|Limitations on Municipal Deposit Options|
The Mandate: Under current state law, originally enacted in 1909, the only banking institutions that are permitted to accept deposits from local governments are commercial banks and trust companies. In fact, New York is one of only a handful of states that does not allow other banking institutions, such as credit unions, to accept municipal deposits. Consequently, the cash management needs of local governments in New York State, which are estimated to be $6 to $8 billion, all must be handled by commercial banks, effectively giving them a monopoly over the deposit of public funds.
The Cost: Limiting the number of depository options precludes municipalities from taking advantage of the best available interest rates, thereby decreasing their ability to earn greater returns on their investments without increasing their investment risk. According to data collected for the NYS Credit Union League, credit union deposits could save municipal property taxpayers $18 million to $24 million annually. The more local governments can increase money on interest earnings, the more they can decrease their reliance on property taxpayers. Not only can credit unions, at times, offer a better rate of return, they are 100% locally-owned, not-for-profit institutions, which means the money they take in remains within the local community. In addition, municipalities in rural and economically diverse areas will likely be better served by credit unions and other financial institutions, since commercial banks are not always in a location that is convenient to the municipality that is depositing funds. This issue has been exacerbated by the many bank mergers that have taken place recently, not only adding to the inconvenience but also leaving municipalities with fewer and fewer local depository options.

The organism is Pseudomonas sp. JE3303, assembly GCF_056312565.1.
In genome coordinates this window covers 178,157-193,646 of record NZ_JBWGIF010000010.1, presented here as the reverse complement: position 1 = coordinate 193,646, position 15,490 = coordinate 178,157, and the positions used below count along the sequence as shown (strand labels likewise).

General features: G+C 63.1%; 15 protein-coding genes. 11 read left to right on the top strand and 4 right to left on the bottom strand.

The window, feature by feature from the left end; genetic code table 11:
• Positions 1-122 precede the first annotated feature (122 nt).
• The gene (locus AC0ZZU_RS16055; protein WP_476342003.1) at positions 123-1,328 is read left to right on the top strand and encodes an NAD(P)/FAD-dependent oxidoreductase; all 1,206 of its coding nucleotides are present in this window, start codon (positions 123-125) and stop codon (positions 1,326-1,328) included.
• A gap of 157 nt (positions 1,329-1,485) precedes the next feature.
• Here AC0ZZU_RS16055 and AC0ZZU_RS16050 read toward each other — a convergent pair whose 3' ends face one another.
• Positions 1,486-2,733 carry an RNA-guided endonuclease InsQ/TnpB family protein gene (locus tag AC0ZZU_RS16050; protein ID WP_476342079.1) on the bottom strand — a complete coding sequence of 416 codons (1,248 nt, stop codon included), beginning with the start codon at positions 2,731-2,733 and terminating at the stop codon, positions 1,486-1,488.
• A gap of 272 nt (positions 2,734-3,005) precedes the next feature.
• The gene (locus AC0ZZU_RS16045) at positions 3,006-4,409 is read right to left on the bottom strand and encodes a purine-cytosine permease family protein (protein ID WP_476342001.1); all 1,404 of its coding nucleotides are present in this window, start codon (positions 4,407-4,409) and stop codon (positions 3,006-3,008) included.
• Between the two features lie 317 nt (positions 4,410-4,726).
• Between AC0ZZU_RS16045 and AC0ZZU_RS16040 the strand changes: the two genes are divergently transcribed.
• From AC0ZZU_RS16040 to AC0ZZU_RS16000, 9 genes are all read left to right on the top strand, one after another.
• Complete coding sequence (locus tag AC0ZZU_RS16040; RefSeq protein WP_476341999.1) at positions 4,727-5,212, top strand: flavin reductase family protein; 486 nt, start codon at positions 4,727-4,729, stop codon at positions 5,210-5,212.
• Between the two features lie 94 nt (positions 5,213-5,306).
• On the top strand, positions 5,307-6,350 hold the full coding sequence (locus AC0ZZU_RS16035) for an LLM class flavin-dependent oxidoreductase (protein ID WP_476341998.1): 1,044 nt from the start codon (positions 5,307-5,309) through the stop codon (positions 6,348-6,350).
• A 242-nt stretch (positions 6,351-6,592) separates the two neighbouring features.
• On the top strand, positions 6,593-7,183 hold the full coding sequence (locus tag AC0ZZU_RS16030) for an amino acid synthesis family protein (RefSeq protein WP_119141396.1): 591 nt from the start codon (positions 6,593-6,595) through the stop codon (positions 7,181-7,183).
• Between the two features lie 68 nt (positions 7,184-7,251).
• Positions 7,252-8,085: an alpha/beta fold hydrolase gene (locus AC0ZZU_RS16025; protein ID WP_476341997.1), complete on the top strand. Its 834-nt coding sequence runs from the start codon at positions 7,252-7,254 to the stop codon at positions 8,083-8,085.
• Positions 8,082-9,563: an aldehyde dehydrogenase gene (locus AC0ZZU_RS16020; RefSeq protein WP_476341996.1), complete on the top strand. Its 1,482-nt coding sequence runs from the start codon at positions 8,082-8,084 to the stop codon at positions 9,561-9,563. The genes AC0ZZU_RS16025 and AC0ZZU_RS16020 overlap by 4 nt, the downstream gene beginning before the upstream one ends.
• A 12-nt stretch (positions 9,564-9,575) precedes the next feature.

The Solution: Enact legislation that would allow savings banks, savings and loan associations and credit unions to accept deposits from municipalities. Over the past several years, a number of bills have been introduced by the State Legislature which would accomplish this, but to date, none has ever passed both houses. During these difficult economic times, municipal officials need to have as much flexibility as possible to assist them in their efforts to balance their tight budgets while keeping property taxes down. Expanding depository options for municipalities will not only help them in this effort, but will help local economies as well.